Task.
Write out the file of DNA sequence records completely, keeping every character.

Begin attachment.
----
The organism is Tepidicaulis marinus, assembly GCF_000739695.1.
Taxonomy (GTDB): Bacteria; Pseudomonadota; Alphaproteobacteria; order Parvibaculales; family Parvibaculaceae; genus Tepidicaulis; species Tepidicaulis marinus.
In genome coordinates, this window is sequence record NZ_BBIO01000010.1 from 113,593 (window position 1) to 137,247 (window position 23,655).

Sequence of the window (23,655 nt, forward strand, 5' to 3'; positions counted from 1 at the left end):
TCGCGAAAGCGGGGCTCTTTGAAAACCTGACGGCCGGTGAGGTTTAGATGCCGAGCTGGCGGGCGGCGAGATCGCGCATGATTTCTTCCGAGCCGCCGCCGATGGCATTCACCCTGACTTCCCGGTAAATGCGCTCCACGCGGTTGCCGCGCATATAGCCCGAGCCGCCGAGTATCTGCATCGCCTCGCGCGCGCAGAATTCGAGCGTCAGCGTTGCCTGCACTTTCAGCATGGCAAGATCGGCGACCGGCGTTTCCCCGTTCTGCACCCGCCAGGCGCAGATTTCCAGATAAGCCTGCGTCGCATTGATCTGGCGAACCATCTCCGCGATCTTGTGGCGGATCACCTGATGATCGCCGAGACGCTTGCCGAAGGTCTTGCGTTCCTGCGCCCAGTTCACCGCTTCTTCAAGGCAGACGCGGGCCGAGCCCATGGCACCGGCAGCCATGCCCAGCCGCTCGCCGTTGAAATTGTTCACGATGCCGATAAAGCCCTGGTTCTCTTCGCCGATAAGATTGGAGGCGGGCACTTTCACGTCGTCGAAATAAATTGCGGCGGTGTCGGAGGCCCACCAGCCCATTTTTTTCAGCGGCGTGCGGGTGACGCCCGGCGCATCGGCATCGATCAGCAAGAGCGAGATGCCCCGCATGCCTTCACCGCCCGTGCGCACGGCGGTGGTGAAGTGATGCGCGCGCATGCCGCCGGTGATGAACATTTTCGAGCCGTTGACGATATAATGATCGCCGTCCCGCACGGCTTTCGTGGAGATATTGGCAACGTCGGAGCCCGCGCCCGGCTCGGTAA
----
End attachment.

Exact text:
The organism is Tepidicaulis marinus, assembly GCF_000739695.1.
Taxonomy (GTDB): Bacteria; Pseudomonadota; Alphaproteobacteria; order Parvibaculales; family Parvibaculaceae; genus Tepidicaulis; species Tepidicaulis marinus.
In genome coordinates, this window is sequence record NZ_BBIO01000010.1 from 113,593 (window position 1) to 137,247 (window position 23,655).

Sequence of the window (23,655 nt, forward strand, 5' to 3'; positions counted from 1 at the left end):
TCGCGAAAGCGGGGCTCTTTGAAAACCTGACGGCCGGTGAGGTTTAGATGCCGAGCTGGCGGGCGGCGAGATCGCGCATGATTTCTTCCGAGCCGCCGCCGATGGCATTCACCCTGACTTCCCGGTAAATGCGCTCCACGCGGTTGCCGCGCATATAGCCCGAGCCGCCGAGTATCTGCATCGCCTCGCGCGCGCAGAATTCGAGCGTCAGCGTTGCCTGCACTTTCAGCATGGCAAGATCGGCGACCGGCGTTTCCCCGTTCTGCACCCGCCAGGCGCAGATTTCCAGATAAGCCTGCGTCGCATTGATCTGGCGAACCATCTCCGCGATCTTGTGGCGGATCACCTGATGATCGCCGAGACGCTTGCCGAAGGTCTTGCGTTCCTGCGCCCAGTTCACCGCTTCTTCAAGGCAGACGCGGGCCGAGCCCATGGCACCGGCAGCCATGCCCAGCCGCTCGCCGTTGAAATTGTTCACGATGCCGATAAAGCCCTGGTTCTCTTCGCCGATAAGATTGGAGGCGGGCACTTTCACGTCGTCGAAATAAATTGCGGCGGTGTCGGAGGCCCACCAGCCCATTTTTTTCAGCGGCGTGCGGGTGACGCCCGGCGCATCGGCATCGATCAGCAAGAGCGAGATGCCCCGCATGCCTTCACCGCCCGTGCGCACGGCGGTGGTGAAGTGATGCGCGCGCATGCCGCCGGTGATGAACATTTTCGAGCCGTTGACGATATAATGATCGCCGTCCCGCACGGCTTTCGTGGAGATATTGGCAACGTCGGAGCCCGCGCCCGGCTCGGTAA